I was in Canada

I have been disloyal to the fierce roller. After grad school, I stepped away from Volvox for a couple of years to do a postdoc with Michael Doebeli at the University of British Columbia. I thought I was going to transition to mathematical modeling, and Dr. Doebeli and I did do a bit of that together. I also got my first exposure to next-generation sequencing in his lab. I eventually returned to the fold, but during my time in Canada I wasn’t paying much attention to the Volvox world.

As a result, I missed Jerry Coyne’s coverage of the Volvox genome, which was published in 2010, just as I was discovering Jericho Beach, enjoying cheap sushi, and struggling to understand adaptive dynamics.

What does it take to become multicellular?

The authors’ conclusion?  Not many new genes have to change to turn a single cell into a multicellular, proto-differentiated species.  In the Science news piece on this article, plant biologist Arthur Grossman comments: “The findings suggest that it doesn’t take very large changes in gene content to transition from a single-cell to a multicellular lifestyle.”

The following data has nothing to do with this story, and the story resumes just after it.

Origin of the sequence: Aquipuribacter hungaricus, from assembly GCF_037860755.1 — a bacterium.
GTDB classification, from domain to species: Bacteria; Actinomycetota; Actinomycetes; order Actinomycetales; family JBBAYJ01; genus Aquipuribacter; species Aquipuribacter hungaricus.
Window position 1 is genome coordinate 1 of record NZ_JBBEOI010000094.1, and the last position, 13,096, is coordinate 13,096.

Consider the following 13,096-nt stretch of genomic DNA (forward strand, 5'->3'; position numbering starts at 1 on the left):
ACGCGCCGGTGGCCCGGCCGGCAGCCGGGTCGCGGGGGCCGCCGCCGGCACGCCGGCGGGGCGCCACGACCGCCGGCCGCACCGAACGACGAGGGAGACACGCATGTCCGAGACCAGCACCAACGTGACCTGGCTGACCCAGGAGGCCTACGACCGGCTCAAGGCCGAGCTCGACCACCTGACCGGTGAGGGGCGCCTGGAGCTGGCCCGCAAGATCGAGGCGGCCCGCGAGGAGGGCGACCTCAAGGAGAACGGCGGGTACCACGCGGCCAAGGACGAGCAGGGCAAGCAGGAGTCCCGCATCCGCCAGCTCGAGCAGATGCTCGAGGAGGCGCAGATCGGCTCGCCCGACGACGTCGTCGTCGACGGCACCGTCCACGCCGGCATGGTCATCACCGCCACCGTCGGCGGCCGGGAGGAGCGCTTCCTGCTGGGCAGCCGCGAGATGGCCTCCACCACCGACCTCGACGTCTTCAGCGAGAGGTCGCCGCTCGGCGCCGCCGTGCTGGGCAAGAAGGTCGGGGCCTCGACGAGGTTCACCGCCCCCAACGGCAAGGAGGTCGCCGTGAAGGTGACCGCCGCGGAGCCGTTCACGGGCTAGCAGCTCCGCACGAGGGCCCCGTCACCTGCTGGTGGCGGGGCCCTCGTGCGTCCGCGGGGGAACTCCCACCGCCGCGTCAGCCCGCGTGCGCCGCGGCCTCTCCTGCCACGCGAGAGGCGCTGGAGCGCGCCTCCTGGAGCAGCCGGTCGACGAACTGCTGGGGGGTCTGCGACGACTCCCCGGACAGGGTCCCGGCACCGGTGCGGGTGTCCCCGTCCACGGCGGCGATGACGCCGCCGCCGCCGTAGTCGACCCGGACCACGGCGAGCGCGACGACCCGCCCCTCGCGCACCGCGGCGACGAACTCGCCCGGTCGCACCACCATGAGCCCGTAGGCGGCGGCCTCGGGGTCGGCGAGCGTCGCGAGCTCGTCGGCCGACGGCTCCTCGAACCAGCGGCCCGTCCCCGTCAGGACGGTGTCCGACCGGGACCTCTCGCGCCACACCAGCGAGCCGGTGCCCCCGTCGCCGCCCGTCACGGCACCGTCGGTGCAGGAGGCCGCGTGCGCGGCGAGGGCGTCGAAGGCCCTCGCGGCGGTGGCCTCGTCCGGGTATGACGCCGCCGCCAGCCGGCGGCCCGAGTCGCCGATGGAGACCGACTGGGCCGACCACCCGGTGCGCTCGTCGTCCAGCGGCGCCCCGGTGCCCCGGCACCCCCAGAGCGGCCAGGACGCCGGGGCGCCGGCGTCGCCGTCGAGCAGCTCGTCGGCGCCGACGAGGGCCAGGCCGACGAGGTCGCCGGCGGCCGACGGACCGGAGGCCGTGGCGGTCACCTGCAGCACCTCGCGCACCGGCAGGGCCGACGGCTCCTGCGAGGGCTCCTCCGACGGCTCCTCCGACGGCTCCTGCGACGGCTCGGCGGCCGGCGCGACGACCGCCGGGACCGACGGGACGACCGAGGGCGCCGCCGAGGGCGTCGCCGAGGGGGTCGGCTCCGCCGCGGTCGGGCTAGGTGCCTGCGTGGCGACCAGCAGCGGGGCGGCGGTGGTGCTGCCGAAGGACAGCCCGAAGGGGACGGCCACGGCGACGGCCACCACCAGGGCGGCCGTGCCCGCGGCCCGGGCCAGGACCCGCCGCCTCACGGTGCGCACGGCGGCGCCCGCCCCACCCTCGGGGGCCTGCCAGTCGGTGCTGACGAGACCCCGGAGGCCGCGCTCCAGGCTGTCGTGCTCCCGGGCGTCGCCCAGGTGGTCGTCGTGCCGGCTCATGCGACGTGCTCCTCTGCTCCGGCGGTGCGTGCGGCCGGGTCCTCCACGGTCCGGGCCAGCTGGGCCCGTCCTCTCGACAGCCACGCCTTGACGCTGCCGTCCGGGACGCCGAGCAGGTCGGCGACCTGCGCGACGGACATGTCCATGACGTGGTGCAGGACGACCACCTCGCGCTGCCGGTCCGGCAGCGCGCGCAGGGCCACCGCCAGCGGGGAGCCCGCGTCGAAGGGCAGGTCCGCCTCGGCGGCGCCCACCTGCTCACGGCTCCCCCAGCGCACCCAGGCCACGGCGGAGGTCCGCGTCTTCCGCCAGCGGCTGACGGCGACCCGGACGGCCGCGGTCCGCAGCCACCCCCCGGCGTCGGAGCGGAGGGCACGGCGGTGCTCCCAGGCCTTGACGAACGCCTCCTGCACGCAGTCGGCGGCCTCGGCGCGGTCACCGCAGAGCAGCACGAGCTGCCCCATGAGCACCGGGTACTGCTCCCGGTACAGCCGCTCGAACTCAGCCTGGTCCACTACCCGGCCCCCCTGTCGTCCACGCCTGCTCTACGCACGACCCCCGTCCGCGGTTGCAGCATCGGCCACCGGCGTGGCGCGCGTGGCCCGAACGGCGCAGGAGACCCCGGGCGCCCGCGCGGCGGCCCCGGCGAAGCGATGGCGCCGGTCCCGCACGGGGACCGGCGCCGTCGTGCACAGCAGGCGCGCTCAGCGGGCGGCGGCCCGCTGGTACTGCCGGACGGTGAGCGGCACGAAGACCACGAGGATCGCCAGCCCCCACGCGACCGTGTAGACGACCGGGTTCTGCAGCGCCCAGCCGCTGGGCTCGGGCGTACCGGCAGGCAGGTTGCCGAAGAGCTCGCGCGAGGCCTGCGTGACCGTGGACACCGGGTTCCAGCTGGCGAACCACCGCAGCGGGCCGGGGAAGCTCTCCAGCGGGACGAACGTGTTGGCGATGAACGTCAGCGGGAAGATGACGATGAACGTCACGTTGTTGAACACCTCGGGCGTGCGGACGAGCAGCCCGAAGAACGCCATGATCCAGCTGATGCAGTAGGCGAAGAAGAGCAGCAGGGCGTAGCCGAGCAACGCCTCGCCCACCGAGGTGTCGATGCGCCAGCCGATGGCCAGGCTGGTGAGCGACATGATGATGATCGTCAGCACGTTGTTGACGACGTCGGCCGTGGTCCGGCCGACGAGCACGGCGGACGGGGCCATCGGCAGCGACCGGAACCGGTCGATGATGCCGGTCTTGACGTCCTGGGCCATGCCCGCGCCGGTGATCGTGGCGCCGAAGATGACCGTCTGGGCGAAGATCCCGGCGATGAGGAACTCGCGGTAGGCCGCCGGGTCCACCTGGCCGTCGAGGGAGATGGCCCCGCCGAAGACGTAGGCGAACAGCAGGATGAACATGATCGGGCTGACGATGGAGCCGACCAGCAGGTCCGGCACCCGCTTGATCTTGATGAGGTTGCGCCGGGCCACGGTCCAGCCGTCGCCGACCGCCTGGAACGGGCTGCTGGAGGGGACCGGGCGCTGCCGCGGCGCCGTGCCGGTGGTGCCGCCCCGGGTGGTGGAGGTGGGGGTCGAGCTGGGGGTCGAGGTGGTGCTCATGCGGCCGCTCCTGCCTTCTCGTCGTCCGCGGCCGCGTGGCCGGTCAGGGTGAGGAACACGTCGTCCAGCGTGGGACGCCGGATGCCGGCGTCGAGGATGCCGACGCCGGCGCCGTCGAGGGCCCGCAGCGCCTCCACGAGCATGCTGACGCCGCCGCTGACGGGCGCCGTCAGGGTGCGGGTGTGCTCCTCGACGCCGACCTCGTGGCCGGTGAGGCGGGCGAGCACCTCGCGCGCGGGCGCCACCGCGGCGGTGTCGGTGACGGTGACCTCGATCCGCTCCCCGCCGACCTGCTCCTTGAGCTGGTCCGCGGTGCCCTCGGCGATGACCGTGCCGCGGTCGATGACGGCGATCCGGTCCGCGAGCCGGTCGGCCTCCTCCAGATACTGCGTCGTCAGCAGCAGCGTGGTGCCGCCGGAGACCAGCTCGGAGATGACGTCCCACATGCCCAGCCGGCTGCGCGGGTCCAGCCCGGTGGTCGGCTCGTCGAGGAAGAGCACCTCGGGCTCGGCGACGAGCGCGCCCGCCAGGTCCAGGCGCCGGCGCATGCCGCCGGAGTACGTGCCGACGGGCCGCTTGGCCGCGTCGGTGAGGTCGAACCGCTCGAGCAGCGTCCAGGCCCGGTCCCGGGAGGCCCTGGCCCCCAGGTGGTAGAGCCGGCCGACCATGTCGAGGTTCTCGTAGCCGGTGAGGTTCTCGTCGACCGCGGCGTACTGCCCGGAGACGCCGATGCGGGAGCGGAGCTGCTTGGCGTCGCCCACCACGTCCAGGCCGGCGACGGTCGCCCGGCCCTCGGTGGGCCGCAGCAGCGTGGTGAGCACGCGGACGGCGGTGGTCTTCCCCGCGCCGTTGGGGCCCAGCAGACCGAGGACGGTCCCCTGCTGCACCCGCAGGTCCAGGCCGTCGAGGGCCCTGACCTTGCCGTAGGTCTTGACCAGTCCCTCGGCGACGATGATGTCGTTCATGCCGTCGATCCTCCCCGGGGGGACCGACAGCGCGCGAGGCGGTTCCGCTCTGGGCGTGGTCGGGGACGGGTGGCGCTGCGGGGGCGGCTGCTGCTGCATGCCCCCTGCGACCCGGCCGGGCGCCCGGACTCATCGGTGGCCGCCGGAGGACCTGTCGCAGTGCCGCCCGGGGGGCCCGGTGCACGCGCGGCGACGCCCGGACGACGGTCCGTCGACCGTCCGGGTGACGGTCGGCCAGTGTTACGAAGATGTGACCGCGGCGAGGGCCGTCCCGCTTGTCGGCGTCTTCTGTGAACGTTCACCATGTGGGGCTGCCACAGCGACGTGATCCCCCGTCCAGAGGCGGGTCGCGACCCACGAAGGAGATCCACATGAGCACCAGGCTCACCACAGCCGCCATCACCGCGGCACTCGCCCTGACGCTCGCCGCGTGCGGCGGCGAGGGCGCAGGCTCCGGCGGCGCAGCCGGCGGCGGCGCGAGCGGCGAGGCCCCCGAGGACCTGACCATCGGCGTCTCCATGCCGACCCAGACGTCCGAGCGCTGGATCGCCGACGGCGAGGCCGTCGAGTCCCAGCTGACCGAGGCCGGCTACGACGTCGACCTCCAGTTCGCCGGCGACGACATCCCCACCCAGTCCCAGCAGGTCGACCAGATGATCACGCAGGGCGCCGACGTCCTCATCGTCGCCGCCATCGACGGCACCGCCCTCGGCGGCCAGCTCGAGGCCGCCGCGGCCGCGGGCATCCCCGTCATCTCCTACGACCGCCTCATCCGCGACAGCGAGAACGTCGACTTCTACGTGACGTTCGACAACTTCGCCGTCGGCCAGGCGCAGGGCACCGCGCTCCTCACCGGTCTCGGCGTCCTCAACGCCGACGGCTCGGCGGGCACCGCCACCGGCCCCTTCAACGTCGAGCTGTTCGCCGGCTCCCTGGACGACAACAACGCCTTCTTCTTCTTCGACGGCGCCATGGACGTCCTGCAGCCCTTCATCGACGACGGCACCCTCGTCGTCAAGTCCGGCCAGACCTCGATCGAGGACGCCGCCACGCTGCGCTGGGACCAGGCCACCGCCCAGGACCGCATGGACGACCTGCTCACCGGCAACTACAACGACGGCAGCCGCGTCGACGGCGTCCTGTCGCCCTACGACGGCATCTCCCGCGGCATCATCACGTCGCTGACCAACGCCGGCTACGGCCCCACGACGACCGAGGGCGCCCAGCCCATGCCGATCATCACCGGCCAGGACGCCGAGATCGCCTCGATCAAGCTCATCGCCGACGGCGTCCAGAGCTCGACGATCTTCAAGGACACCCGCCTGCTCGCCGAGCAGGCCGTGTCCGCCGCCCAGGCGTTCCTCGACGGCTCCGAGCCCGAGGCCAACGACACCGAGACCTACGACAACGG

Is this surprising? Well, not really.  I’m not sure most biologists would have suggested that multicellularity requires a wholesale restructuring of the types of proteins present in one-celled species.  If that were true, it would be very difficult to go from one-cell to multi-cells in an adaptive, step-by-step fashion..  I would have thought that changes in protein sequence (not type) were important and, perhaps, changes in how genes are used—how they are turned on and off, and when.

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